Further boost for wildlife and habitat recovery - up to $12 million now available

1 April 2020

Individuals and organisations at the centre of protecting our native species are now able to receive additional support from the Federal Government to help with the recovery of wildlife and habitats following the devastating summer of bushfires.

Even as Australia deals with the challenges of the coronavirus, the importance of addressing the loss of countless iconic wildlife and habitats through fires remains an important focus.

Despite COVID-19 precautions restricting some field work significant work is taking place under the Morrison Government’s $50 million Wildlife and Habitat Recovery Package.

This includes feral animal, pest and weed control, animal relocation and zoo programs, habitat stabilisation, using camera traps to detect native species and predators alike, and detailed recovery planning through the Wildlife and Threatened Species Bushfire Recovery Expert Panel.

It is important that we continue to fund activities to support the survival of fire‑affected animals, plants, ecological communities and other natural assets.

Today I am announcing up to $12 million for a new round of grants, aimed at preventing extinction and supporting the continued efforts of those on the frontline of bushfire recovery. The funding, part of the Australian Government’s initial commitment of $50 million for a bushfire recovery package may be used for on-ground bushfire recovery activities, for example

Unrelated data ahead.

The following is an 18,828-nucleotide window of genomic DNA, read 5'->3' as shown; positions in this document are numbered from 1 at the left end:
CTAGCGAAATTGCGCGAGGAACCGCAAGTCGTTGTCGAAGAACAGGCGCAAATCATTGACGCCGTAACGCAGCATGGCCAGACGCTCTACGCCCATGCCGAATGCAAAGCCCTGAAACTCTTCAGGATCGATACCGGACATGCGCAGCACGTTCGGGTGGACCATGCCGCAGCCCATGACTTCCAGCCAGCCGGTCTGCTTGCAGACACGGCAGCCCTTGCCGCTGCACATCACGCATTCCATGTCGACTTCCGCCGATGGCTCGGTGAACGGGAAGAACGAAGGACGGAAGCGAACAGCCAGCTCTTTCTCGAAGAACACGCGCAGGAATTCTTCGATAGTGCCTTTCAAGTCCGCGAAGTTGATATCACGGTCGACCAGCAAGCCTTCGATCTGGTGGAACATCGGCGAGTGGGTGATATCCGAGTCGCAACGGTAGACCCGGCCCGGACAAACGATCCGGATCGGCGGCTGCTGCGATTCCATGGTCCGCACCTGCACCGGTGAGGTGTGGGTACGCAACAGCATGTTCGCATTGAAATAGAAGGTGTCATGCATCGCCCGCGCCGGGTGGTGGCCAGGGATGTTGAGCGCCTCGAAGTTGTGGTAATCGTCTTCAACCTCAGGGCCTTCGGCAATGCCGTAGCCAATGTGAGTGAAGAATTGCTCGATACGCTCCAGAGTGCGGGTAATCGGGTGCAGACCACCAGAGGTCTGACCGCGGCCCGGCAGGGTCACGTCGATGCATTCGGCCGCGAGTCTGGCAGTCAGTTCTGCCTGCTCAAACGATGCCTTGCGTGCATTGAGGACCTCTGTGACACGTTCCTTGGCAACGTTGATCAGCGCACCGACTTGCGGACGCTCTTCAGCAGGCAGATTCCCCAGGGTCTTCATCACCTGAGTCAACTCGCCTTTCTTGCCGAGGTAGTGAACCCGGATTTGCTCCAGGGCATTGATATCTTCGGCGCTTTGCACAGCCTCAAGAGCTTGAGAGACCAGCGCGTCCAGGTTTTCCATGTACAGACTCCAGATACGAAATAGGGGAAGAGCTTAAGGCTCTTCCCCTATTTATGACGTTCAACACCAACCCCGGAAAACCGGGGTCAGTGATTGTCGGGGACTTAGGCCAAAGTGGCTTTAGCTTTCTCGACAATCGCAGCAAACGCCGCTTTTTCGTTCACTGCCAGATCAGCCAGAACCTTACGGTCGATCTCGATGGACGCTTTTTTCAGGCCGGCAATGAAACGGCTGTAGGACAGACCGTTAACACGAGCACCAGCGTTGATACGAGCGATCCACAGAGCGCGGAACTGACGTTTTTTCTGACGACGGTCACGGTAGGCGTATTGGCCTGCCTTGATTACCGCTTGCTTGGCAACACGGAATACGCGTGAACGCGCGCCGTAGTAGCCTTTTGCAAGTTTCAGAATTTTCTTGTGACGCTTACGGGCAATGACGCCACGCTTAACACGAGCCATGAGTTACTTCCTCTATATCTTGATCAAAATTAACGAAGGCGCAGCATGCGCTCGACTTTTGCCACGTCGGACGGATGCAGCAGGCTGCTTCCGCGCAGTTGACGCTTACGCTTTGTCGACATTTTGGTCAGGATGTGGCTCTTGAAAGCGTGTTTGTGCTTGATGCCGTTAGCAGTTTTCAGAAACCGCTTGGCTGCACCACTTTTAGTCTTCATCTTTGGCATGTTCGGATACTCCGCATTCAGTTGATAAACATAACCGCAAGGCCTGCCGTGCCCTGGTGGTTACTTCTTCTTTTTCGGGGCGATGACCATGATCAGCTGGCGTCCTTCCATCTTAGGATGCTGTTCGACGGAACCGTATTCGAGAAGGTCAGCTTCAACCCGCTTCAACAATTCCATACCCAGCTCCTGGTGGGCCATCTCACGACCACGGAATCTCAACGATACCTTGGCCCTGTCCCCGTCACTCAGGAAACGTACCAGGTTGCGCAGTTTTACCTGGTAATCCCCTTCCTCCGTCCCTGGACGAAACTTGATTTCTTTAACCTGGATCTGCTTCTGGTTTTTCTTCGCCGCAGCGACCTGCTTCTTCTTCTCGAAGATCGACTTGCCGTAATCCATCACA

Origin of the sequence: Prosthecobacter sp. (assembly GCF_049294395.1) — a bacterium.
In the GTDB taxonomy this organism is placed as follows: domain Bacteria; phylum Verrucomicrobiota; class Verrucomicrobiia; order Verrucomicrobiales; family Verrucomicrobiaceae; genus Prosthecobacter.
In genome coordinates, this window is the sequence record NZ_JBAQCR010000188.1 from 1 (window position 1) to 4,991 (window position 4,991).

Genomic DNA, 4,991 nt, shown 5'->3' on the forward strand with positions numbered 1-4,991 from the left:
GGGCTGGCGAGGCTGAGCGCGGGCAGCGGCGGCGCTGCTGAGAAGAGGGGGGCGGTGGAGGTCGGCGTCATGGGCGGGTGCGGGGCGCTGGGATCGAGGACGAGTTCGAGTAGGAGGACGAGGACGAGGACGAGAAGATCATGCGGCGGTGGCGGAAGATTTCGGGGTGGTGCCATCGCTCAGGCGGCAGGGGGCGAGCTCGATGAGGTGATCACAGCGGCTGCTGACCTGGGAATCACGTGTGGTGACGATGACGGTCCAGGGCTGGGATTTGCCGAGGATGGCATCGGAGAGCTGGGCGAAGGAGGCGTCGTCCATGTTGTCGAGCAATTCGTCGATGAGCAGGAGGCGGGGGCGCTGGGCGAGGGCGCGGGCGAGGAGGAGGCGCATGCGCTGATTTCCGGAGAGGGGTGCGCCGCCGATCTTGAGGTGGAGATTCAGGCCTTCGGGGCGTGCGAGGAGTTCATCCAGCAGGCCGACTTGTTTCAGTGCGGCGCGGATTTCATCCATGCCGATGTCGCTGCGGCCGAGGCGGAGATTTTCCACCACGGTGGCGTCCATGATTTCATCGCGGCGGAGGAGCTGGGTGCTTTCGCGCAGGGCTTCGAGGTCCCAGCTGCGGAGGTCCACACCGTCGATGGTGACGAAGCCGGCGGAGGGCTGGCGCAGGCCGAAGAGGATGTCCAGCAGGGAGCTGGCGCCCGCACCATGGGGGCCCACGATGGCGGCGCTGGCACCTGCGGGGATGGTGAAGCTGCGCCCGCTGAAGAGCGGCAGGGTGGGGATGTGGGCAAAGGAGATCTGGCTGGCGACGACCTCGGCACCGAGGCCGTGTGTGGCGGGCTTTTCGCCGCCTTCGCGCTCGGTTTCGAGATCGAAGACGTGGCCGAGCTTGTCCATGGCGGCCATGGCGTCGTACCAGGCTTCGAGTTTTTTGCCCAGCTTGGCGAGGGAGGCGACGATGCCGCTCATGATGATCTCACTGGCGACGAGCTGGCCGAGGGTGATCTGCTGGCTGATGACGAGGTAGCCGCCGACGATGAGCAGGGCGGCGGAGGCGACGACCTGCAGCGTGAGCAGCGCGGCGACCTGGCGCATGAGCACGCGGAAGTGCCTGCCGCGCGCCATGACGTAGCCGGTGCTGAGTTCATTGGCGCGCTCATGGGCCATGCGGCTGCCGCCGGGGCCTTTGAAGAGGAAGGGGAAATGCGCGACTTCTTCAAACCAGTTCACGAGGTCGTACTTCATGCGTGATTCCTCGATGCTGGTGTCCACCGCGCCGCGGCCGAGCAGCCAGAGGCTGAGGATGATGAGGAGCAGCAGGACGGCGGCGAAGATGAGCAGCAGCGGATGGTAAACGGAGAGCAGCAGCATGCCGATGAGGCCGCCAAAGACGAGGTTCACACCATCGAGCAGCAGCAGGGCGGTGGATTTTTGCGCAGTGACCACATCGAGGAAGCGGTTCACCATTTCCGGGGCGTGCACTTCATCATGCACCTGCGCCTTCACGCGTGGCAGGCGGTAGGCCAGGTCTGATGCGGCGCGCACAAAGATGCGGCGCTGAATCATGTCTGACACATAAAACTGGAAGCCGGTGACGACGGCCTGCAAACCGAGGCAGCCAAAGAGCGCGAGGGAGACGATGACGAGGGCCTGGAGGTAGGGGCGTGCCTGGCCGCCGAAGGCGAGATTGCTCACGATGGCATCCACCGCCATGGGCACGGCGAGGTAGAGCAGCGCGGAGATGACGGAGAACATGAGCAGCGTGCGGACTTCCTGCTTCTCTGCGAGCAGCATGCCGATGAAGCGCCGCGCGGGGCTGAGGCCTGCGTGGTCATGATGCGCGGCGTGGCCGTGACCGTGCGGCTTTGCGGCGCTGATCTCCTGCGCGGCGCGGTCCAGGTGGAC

• protecting unburnt areas within or adjacent to recently burnt ground that provide refugia
  • feral predator and herbivore control to reduce the pressure on native species
  • emergency salvage of plant and animal species for ex-situ conservation or wild-to-wild translocation
  • rapid on-ground assessment for species and communities of concern
  • supplementary shelter and food for animals, where it is still needed.

Clearly, COVID 19 restrictions mean that some activities will not be able to start immediately but the process of identifying submissions and planning their role in the recovery process is an important one.

To ensure organisations are given enough time to apply, grants will be staged over two tranches, with the first opening on 1 April and closing on 22 April. Tranche 2 is anticipated to open on 23 April and close on 28 May.

Eligible projects will be considered by the Wildlife and Threatened Species Bushfire Recovery Expert Panel which will provide advice to the Department and Minister. To find out more visit www.grants.gov.au